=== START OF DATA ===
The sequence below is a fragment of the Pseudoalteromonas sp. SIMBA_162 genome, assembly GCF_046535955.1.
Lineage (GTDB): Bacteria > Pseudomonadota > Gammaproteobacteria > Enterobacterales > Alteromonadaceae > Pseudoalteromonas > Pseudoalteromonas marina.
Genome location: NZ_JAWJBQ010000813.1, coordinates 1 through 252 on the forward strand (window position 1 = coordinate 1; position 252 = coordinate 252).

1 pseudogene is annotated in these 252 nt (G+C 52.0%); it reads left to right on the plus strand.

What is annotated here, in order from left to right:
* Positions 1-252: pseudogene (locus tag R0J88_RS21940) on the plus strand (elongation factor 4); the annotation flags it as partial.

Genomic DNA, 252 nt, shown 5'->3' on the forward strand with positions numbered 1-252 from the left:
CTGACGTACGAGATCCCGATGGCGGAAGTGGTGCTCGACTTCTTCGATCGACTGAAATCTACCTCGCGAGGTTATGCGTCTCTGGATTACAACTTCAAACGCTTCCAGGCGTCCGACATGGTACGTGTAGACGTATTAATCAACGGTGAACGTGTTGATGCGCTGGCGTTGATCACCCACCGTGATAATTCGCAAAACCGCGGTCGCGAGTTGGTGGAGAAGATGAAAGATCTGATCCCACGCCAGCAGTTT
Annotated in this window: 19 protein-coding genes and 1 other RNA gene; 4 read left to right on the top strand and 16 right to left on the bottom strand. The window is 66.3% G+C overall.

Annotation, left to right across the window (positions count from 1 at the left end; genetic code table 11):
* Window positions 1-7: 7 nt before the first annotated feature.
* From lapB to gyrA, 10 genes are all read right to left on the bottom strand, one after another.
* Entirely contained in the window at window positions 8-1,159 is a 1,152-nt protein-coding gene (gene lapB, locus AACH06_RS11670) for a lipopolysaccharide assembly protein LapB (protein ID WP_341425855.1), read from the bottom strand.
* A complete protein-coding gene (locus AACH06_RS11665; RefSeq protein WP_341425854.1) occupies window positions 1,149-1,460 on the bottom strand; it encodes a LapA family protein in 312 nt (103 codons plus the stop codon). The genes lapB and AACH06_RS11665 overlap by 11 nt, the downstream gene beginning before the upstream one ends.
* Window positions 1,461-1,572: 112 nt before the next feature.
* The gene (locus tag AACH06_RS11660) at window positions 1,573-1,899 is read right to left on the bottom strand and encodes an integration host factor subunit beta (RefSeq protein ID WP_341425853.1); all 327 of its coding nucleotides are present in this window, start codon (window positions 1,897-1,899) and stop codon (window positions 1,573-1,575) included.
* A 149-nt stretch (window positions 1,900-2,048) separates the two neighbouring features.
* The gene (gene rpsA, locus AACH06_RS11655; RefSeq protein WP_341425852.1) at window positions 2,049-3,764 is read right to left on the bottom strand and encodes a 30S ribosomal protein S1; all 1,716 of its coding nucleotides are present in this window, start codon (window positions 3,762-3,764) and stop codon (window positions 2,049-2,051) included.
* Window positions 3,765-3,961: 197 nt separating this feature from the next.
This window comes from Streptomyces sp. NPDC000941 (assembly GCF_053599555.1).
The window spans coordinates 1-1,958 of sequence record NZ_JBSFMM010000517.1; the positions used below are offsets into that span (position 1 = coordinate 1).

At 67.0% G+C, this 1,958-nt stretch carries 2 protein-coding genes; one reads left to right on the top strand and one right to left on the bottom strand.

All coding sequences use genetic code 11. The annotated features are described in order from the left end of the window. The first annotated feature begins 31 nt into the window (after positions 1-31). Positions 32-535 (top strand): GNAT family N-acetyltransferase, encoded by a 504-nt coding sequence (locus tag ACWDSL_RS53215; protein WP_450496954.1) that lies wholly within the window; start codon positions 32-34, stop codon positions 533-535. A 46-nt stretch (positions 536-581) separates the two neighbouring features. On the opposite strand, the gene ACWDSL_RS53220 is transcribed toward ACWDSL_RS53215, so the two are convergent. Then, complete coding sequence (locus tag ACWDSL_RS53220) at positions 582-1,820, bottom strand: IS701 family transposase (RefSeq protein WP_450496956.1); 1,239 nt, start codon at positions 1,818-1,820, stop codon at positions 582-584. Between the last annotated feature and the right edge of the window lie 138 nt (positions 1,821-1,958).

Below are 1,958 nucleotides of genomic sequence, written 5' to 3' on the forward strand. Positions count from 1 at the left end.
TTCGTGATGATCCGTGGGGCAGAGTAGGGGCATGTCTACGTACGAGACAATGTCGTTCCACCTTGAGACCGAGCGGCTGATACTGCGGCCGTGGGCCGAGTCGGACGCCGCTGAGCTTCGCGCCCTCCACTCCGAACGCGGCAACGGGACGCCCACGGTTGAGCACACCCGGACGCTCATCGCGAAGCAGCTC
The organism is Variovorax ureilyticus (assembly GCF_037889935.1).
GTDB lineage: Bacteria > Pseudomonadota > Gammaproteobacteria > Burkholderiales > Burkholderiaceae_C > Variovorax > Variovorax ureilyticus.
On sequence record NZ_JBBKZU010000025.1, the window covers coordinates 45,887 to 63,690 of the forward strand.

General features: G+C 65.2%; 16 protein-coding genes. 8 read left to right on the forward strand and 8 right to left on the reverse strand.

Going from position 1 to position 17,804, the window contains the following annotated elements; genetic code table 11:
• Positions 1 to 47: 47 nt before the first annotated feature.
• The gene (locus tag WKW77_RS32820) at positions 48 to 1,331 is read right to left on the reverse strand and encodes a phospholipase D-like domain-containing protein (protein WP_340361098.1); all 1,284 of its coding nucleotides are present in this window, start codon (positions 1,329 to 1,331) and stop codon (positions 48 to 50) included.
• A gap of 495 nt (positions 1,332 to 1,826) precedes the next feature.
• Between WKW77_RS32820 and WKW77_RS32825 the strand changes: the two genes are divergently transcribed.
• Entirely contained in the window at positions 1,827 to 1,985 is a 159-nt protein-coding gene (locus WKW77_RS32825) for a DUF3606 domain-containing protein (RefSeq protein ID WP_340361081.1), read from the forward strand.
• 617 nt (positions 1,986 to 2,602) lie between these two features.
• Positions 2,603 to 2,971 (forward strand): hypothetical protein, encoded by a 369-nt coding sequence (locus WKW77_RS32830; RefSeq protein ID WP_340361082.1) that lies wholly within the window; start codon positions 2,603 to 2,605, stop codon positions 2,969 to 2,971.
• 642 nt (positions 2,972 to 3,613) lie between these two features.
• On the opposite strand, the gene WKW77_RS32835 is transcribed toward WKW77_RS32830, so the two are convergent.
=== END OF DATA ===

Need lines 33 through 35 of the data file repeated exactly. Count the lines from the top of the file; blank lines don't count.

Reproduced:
• A gap of 495 nt (positions 1,332 to 1,826) precedes the next feature.
• Between WKW77_RS32820 and WKW77_RS32825 the strand changes: the two genes are divergently transcribed.
• Entirely contained in the window at positions 1,827 to 1,985 is a 159-nt protein-coding gene (locus WKW77_RS32825) for a DUF3606 domain-containing protein (RefSeq protein ID WP_340361081.1), read from the forward strand.